- U.S. consumer prices accelerated in August amid a jump in the cost of gasoline and rents
- The data showed signs of firming inflation that could allow further monetary policy tightening from the Federal Reserve this year.
- The Labor Department said on Thursday its Consumer Price Index rose 0.4 percent last month after edging up 0.1 percent in July.
U.S. consumer prices accelerated in August amid a jump in the cost of gasoline and rents, signs of firming inflation that could allow further monetary policy tightening from the Federal Reserve this year.
The Labor Department said on Thursday its Consumer Price index rose 0.4 percent last month after edging up 0.1 percent in July. August's gain as the largest in seven months and lifted the year-on-year increase in the CPI to 1.9 percent from 1.7 percent in July.
Economists polled by Reuters had forecast the CPI rising 0.3 percent in August and climbing 1.8 percent year-on-year.
Gasoline prices surged 6.3 percent, the biggest gain since January, after being unchanged in July. Further increases are likely in September after Hurricane Harvey forced temporary closures of refineries. Labor Department officials said it was difficult to say whether Harvey, which slammed Texas towards the end of August, impacted on gasoline prices last month.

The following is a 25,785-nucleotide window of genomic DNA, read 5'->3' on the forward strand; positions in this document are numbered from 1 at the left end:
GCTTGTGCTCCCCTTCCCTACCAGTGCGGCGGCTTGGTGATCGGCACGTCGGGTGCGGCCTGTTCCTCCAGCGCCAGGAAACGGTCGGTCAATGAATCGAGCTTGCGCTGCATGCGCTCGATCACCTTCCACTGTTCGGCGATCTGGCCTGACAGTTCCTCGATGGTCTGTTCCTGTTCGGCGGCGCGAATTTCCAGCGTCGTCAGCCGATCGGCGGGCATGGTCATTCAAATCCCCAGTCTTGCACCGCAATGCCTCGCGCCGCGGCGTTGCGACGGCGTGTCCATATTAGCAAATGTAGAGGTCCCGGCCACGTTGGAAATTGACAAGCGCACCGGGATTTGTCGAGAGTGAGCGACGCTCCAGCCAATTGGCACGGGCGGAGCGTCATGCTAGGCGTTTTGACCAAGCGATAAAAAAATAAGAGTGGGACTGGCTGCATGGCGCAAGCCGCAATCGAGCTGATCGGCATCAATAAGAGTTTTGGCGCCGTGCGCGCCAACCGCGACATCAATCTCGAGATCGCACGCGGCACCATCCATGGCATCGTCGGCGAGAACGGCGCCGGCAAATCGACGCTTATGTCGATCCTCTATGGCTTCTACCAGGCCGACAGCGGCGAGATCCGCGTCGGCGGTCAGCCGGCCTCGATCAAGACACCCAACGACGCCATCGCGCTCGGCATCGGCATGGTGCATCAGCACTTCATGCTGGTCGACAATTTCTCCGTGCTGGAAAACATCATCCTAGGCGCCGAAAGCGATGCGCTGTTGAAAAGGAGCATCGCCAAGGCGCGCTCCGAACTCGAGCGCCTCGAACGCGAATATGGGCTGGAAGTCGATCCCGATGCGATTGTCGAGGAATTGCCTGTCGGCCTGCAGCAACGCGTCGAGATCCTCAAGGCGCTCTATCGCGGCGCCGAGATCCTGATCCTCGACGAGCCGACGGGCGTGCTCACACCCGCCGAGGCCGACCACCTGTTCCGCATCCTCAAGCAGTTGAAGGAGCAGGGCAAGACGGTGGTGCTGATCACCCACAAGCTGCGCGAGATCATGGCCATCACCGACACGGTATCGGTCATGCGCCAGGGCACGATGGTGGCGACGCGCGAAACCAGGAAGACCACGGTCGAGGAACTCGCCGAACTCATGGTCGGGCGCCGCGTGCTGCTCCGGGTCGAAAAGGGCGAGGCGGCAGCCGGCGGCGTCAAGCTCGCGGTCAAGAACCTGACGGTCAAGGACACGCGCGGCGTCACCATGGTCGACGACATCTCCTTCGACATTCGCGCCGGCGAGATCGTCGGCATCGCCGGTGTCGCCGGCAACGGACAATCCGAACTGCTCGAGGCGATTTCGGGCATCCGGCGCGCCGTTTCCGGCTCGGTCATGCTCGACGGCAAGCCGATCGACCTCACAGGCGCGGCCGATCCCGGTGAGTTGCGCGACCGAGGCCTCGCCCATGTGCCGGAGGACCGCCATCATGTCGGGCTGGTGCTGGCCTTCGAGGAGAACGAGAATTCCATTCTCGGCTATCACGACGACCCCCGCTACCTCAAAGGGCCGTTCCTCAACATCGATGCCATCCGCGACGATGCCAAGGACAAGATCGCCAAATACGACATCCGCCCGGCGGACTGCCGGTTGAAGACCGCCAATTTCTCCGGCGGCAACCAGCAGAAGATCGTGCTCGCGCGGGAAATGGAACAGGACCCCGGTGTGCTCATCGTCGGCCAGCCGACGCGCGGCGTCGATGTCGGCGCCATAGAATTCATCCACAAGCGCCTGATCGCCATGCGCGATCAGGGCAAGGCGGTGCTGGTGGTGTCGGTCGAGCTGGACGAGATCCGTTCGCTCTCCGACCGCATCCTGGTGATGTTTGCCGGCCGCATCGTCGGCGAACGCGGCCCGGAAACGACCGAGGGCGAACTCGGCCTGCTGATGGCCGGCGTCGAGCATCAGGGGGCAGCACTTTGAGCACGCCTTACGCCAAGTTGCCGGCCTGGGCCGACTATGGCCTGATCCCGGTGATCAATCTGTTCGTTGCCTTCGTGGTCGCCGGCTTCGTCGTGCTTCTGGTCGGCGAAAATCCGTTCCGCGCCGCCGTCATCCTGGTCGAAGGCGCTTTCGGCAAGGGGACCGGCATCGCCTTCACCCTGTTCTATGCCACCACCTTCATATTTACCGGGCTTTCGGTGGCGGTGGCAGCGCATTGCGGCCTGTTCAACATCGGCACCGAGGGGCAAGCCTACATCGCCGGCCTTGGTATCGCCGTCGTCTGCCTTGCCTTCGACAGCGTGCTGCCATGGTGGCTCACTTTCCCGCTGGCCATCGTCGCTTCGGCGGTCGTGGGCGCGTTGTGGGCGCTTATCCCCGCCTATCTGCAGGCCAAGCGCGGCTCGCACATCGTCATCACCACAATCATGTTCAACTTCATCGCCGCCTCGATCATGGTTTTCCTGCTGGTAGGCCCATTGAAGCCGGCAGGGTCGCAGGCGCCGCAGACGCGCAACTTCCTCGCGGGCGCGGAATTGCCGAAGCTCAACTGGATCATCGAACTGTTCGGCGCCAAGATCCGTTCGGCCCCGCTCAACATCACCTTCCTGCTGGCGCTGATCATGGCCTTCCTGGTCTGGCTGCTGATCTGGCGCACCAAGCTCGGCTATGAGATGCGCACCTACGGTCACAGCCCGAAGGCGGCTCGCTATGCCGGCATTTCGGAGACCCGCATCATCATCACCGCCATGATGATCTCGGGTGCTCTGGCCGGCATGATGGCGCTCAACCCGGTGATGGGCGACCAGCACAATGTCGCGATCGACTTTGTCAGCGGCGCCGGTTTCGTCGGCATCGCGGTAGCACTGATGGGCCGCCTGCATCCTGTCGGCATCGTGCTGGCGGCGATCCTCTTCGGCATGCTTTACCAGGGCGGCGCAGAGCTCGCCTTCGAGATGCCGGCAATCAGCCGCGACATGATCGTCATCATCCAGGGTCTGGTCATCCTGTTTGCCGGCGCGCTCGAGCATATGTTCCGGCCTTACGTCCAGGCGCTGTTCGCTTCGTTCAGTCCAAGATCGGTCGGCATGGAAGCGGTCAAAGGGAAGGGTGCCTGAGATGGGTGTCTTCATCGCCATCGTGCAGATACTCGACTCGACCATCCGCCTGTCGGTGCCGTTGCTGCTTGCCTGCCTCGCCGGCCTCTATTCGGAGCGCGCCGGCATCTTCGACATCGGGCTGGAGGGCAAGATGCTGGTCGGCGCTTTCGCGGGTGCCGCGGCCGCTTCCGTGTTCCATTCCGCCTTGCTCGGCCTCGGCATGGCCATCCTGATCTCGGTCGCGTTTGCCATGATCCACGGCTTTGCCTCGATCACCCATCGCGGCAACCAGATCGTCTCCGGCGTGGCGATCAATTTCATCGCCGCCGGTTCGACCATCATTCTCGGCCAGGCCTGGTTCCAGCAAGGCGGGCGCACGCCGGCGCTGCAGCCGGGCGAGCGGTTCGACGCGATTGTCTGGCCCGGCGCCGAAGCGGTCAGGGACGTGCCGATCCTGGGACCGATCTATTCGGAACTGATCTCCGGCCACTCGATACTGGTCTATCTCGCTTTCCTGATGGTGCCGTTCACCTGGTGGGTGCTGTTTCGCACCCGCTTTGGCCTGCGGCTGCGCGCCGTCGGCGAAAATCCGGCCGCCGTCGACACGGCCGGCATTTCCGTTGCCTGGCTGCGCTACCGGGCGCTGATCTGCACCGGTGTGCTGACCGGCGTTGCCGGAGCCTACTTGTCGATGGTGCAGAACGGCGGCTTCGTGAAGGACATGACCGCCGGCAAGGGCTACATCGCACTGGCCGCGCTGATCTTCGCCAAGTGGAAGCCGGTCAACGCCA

Stripping out the volatile food and energy components, consumer prices increased 0.2 percent in August. That followed four straight monthly increases of 0.1 percent.
In the 12 months through August, the so-called core CPI increased 1.7 percent. The year-on-year core CPI has now increased by the same margin for four straight months.
While Federal Reserve officials are likely to treat the gasoline-driven rise in the CPI as temporary, they could take comfort in the nearly broad gains in the monthly core CPI.
The Fed's preferred inflation measure is the personal consumption expenditures (PCE) price index excluding food and energy. The annual increase in the core PCE has consistently undershot the central bank's 2 percent inflation target since mid-2012. The core PCE rose 1.4 percent in July, the smallest year-on-year increase since December 2015.
Economists expect the Fed will announce a plan to start reducing its $4.2 trillion portfolio of Treasury bonds and mortgage-backed securities at its Sept. 19-20 policy meeting.
Low inflation, despite the labor market being near full employment, is seen causing the Fed to delay raising rates for a third time this year until December.
Last month, food prices rose 0.1 percent after rising 0.2 percent in July. The cost of rental accommodation surged 0.4 percent in August.
Owners' equivalent rent of primary residence rose 0.3 percent after advancing by the same margin in July. There were also increases in the cost of doctor and hospital visits. Prices for apparel rose last month as did the cost of household furnishings. But the cost of mobile phone services continued to fall as did prices for used cars and trucks.